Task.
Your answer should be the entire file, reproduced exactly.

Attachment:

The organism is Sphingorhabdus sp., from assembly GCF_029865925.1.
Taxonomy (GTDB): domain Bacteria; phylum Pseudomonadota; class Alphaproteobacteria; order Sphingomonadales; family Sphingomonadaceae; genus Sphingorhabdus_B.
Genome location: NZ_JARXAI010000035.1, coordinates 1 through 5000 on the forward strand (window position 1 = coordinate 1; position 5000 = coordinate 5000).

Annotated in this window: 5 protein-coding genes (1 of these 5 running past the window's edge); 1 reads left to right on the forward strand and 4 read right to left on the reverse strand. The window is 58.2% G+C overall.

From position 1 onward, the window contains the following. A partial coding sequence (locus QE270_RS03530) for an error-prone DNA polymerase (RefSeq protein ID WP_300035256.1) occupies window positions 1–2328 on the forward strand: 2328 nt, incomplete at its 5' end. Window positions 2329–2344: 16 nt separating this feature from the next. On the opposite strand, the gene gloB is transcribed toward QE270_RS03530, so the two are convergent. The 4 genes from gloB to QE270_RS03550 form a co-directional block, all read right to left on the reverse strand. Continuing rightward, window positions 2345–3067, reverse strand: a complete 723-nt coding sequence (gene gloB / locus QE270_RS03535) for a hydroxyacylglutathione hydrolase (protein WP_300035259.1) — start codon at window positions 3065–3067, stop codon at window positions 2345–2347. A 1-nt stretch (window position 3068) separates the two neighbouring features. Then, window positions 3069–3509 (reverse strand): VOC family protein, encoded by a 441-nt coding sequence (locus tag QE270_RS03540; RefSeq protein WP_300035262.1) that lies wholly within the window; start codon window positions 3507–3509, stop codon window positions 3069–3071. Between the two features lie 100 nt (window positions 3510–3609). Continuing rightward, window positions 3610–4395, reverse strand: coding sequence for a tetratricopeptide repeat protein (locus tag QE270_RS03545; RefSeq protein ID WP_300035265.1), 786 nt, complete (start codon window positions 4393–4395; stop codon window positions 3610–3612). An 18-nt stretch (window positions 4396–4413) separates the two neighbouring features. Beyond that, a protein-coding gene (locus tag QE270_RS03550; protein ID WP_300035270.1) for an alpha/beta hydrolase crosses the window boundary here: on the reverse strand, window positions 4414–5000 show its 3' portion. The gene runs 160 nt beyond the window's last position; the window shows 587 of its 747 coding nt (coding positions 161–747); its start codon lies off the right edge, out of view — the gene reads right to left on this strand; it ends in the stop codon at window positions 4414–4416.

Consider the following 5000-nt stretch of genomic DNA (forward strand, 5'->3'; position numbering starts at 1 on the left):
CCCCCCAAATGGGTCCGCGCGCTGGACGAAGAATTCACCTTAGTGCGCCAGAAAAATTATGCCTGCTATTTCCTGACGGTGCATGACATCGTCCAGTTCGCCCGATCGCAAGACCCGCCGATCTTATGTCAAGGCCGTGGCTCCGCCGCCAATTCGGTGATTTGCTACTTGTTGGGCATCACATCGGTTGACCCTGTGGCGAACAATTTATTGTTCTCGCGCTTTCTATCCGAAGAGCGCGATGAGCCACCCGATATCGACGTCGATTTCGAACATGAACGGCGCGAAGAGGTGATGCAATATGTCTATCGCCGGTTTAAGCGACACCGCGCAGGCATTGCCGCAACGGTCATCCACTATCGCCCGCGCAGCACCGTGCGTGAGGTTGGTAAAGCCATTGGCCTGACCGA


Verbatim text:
The organism is Sphingorhabdus sp., from assembly GCF_029865925.1.
Taxonomy (GTDB): domain Bacteria; phylum Pseudomonadota; class Alphaproteobacteria; order Sphingomonadales; family Sphingomonadaceae; genus Sphingorhabdus_B.
Genome location: NZ_JARXAI010000035.1, coordinates 1 through 5000 on the forward strand (window position 1 = coordinate 1; position 5000 = coordinate 5000).

Annotated in this window: 5 protein-coding genes (1 of these 5 running past the window's edge); 1 reads left to right on the forward strand and 4 read right to left on the reverse strand. The window is 58.2% G+C overall.

From position 1 onward, the window contains the following. A partial coding sequence (locus QE270_RS03530) for an error-prone DNA polymerase (RefSeq protein ID WP_300035256.1) occupies window positions 1–2328 on the forward strand: 2328 nt, incomplete at its 5' end. Window positions 2329–2344: 16 nt separating this feature from the next. On the opposite strand, the gene gloB is transcribed toward QE270_RS03530, so the two are convergent. The 4 genes from gloB to QE270_RS03550 form a co-directional block, all read right to left on the reverse strand. Continuing rightward, window positions 2345–3067, reverse strand: a complete 723-nt coding sequence (gene gloB / locus QE270_RS03535) for a hydroxyacylglutathione hydrolase (protein WP_300035259.1) — start codon at window positions 3065–3067, stop codon at window positions 2345–2347. A 1-nt stretch (window position 3068) separates the two neighbouring features. Then, window positions 3069–3509 (reverse strand): VOC family protein, encoded by a 441-nt coding sequence (locus tag QE270_RS03540; RefSeq protein WP_300035262.1) that lies wholly within the window; start codon window positions 3507–3509, stop codon window positions 3069–3071. Between the two features lie 100 nt (window positions 3510–3609). Continuing rightward, window positions 3610–4395, reverse strand: coding sequence for a tetratricopeptide repeat protein (locus tag QE270_RS03545; RefSeq protein ID WP_300035265.1), 786 nt, complete (start codon window positions 4393–4395; stop codon window positions 3610–3612). An 18-nt stretch (window positions 4396–4413) separates the two neighbouring features. Beyond that, a protein-coding gene (locus tag QE270_RS03550; protein ID WP_300035270.1) for an alpha/beta hydrolase crosses the window boundary here: on the reverse strand, window positions 4414–5000 show its 3' portion. The gene runs 160 nt beyond the window's last position; the window shows 587 of its 747 coding nt (coding positions 161–747); its start codon lies off the right edge, out of view — the gene reads right to left on this strand; it ends in the stop codon at window positions 4414–4416.

Consider the following 5000-nt stretch of genomic DNA (forward strand, 5'->3'; position numbering starts at 1 on the left):
CCCCCCAAATGGGTCCGCGCGCTGGACGAAGAATTCACCTTAGTGCGCCAGAAAAATTATGCCTGCTATTTCCTGACGGTGCATGACATCGTCCAGTTCGCCCGATCGCAAGACCCGCCGATCTTATGTCAAGGCCGTGGCTCCGCCGCCAATTCGGTGATTTGCTACTTGTTGGGCATCACATCGGTTGACCCTGTGGCGAACAATTTATTGTTCTCGCGCTTTCTATCCGAAGAGCGCGATGAGCCACCCGATATCGACGTCGATTTCGAACATGAACGGCGCGAAGAGGTGATGCAATATGTCTATCGCCGGTTTAAGCGACACCGCGCAGGCATTGCCGCAACGGTCATCCACTATCGCCCGCGCAGCACCGTGCGTGAGGTTGGTAAAGCCATTGGCCTGACCGA